Making an impression
PUBLISHED: 05:44 09 March 2015
Copyright © Tate Images / Tate Images
Norwich Castle Museum is launching another blockbuster exhibition, Homage to Manet. Trevor Heaton looks at what’s in store – and the beautiful painting at the heart of it.
She stares out at us from the canvas, the world she knew already the stuff of history. But there’s much more to Mademoiselle Fanny Claus than that.
This “beautiful and beguiling” 1868 painting helped influence a generation of artists, who would go on to be known to posterity as the Impressionists, and whose work is still loved and admired the world over. The influence of its creator, Edouard Manet, would be an inspiration for generations of artists around the globe.
And now Norfolk exhibition-goers can share in some of that artistic magic when the Portrait of Mademoiselle Claus forms the centrepiece for Homage to Manet, a stunning new exhibition at Norwich Castle Museum and Art Gallery.
The unique exhibition, which runs from January 31 to April 19, will also explore the influence of the Impressionist movement on British artists, and especially how Manet influenced the way women were depicted. It will also feature works by Claude Monet, John Singer Sargent, Laura Knight, and a host of other artists.
The 1868 French painting was bought for the nation in 2012 when the Ashmolean Museum in Oxford raised £7.83 million to save it being sold to a foreign buyer.
When the successful purchase was announced, Stephen Deuchar, director of the Art Fund, said: “Manet’s Mlle Claus is a beautiful, beguiling and exceptionally important painting” – a verdict it is hard to disagree with. The painting is one of only a few in public collections.
Now Norwich Castle Museum and Art Gallery has successfully negotiated a loan of the masterpiece and its experts have spent an intensive two years preparing the “thrilling” exhibition around it.
The exhibition is the third blockbuster in quick succession at the historic venue, which smashed attendance records last spring with Roman Empire: Power and People, followed by the even more successful The Wonder of Birds. Now hopes are high that Homage to Manet will top even that.
Manet’s painting was inspired by the sight of people on a balcony during a summer spent in Boulogne-sur-Mer with his family in 1868. The portrait is a first version of Le Balcon (The Balcony) (1868–9) now in the Musée d’Orsay in Paris - one of the key images of the Impressionist movement. Concert violinist Fanny Claus was the closest friend of Manet’s wife Suzanne Leenhoff.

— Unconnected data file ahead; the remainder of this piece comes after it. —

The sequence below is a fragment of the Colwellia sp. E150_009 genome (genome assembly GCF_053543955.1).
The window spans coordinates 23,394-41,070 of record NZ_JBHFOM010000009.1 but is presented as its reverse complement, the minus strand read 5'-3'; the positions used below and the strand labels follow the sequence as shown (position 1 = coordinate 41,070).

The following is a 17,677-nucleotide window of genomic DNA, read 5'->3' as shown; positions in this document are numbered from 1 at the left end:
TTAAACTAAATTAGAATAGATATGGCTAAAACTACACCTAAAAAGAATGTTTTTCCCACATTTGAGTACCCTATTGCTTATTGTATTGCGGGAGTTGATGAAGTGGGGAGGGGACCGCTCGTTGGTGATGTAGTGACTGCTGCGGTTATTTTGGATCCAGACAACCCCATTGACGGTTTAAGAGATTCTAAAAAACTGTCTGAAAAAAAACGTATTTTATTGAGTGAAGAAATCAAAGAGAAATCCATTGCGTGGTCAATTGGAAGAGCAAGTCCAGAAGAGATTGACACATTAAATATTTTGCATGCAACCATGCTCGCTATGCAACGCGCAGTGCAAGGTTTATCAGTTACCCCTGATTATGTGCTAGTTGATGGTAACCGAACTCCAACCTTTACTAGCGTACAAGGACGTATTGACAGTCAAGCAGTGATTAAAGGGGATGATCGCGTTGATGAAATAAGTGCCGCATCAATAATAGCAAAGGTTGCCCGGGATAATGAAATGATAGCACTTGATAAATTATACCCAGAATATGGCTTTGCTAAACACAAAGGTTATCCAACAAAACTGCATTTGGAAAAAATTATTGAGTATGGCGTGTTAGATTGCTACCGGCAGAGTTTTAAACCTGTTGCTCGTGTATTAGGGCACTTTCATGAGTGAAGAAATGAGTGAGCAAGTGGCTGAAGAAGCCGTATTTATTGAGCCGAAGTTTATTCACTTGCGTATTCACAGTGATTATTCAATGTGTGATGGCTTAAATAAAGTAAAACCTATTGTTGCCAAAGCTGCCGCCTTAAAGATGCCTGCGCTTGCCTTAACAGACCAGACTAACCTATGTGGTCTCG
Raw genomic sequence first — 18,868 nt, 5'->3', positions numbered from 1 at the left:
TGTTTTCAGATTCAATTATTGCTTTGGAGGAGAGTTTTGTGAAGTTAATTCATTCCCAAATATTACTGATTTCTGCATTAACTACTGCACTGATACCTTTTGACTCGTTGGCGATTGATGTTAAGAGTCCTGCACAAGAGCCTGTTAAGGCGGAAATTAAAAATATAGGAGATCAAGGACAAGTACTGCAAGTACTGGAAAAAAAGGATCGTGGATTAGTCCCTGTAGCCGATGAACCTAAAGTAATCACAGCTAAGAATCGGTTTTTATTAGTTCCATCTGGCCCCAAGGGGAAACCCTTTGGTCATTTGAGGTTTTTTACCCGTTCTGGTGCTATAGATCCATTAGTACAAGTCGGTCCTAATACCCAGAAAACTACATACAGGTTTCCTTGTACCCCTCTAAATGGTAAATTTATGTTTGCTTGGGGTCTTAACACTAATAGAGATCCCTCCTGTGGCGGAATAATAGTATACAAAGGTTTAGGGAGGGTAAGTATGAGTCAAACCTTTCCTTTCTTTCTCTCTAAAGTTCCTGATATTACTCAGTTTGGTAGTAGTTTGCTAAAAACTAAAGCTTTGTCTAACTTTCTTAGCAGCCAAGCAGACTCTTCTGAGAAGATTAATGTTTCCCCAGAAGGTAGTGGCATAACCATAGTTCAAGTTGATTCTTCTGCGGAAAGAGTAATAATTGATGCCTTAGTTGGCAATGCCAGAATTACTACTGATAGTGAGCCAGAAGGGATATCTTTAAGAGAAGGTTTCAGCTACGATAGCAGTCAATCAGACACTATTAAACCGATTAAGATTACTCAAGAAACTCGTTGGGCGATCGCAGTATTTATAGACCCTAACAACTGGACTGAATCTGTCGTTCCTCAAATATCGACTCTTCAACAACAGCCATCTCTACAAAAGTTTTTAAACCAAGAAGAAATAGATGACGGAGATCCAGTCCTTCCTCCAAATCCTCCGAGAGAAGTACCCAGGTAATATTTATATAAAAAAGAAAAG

And women are very much at the heart of the Castle exhibition, which will also look at how the French artist paved the way for professional female artists of the 20th century.
Focusing on the period from 1860 to 1914, Homage to Manet will feature around 60 works, including oils, prints and drawings on loan from national collections such as the Tate, the British Museum and the National Portrait Gallery, as well as regional and private collections. They will include Claude Monet’s Woman Seated on a Bench (c1874), which has been loaned by the Tate London.
The exhibition’s title has been inspired by the name of a 1909 painting by Sir William Orpen, which will also be on display.
Dr John Davies, chief curator, says: “This is indeed a coup for us to have secured the loan of Manet’s beautiful and important painting of Mlle Claus for the people of Norfolk.”
The exhibition will be accompanied by a busy programme of events. Its principal sponsors are Birketts Solicitors, and it will also be supported by our sister newspaper the Eastern Daily Press and the East Anglia Art Fund.
So what became of Fanny Claus, the sitter for Manet’s portrait? Tragically, her life was to be cut short – as was the Imperial French society she was part of.
For Napoleon III’s great experiment was to last only a couple more years, its imperial pomp savagely cut down under the relentless cannons of the Prussian army.
And as for Mademoiselle Claus, her life lasted only a little longer. Soon after this painting was made she married the artist Pierre Prins, another friend of Manet’s, but died of tuberculosis eight years later. She was just 30.
But thanks to Manet she lives on, her immortality assured through the deft brushstrokes of an artistic genius.
Homage to Manet runs at Norwich Castle Museum and Art Gallery from January 31 to April 19. And see over for how you can join EDP Norfolk magazine for a very special viewing of this stunning exhibition.